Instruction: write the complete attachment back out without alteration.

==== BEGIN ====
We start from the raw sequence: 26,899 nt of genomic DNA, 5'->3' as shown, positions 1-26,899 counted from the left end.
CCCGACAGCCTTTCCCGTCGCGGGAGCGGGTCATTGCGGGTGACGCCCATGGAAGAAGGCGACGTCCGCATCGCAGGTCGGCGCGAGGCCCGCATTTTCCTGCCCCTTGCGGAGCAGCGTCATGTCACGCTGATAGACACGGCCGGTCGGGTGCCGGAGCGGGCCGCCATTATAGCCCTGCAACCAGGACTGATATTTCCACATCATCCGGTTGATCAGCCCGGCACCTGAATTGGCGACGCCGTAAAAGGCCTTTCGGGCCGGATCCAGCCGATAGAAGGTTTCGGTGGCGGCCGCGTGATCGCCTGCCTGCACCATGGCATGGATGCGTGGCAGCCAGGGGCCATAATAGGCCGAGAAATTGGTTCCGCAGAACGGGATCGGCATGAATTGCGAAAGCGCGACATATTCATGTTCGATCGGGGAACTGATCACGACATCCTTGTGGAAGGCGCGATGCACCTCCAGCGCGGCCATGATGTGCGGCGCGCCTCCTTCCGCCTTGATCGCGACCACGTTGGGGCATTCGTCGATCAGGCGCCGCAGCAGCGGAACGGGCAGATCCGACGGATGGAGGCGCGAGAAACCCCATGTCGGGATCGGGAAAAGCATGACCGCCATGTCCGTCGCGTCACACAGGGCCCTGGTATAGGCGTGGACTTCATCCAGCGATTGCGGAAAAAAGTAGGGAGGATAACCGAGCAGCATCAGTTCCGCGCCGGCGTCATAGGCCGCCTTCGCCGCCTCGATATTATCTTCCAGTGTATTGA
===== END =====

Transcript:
We start from the raw sequence: 26,899 nt of genomic DNA, 5'->3' as shown, positions 1-26,899 counted from the left end.
CCCGACAGCCTTTCCCGTCGCGGGAGCGGGTCATTGCGGGTGACGCCCATGGAAGAAGGCGACGTCCGCATCGCAGGTCGGCGCGAGGCCCGCATTTTCCTGCCCCTTGCGGAGCAGCGTCATGTCACGCTGATAGACACGGCCGGTCGGGTGCCGGAGCGGGCCGCCATTATAGCCCTGCAACCAGGACTGATATTTCCACATCATCCGGTTGATCAGCCCGGCACCTGAATTGGCGACGCCGTAAAAGGCCTTTCGGGCCGGATCCAGCCGATAGAAGGTTTCGGTGGCGGCCGCGTGATCGCCTGCCTGCACCATGGCATGGATGCGTGGCAGCCAGGGGCCATAATAGGCCGAGAAATTGGTTCCGCAGAACGGGATCGGCATGAATTGCGAAAGCGCGACATATTCATGTTCGATCGGGGAACTGATCACGACATCCTTGTGGAAGGCGCGATGCACCTCCAGCGCGGCCATGATGTGCGGCGCGCCTCCTTCCGCCTTGATCGCGACCACGTTGGGGCATTCGTCGATCAGGCGCCGCAGCAGCGGAACGGGCAGATCCGACGGATGGAGGCGCGAGAAACCCCATGTCGGGATCGGGAAAAGCATGACCGCCATGTCCGTCGCGTCACACAGGGCCCTGGTATAGGCGTGGACTTCATCCAGCGATTGCGGAAAAAAGTAGGGAGGATAACCGAGCAGCATCAGTTCCGCGCCGGCGTCATAGGCCGCCTTCGCCGCCTCGATATTATCTTCCAGTGTATTGA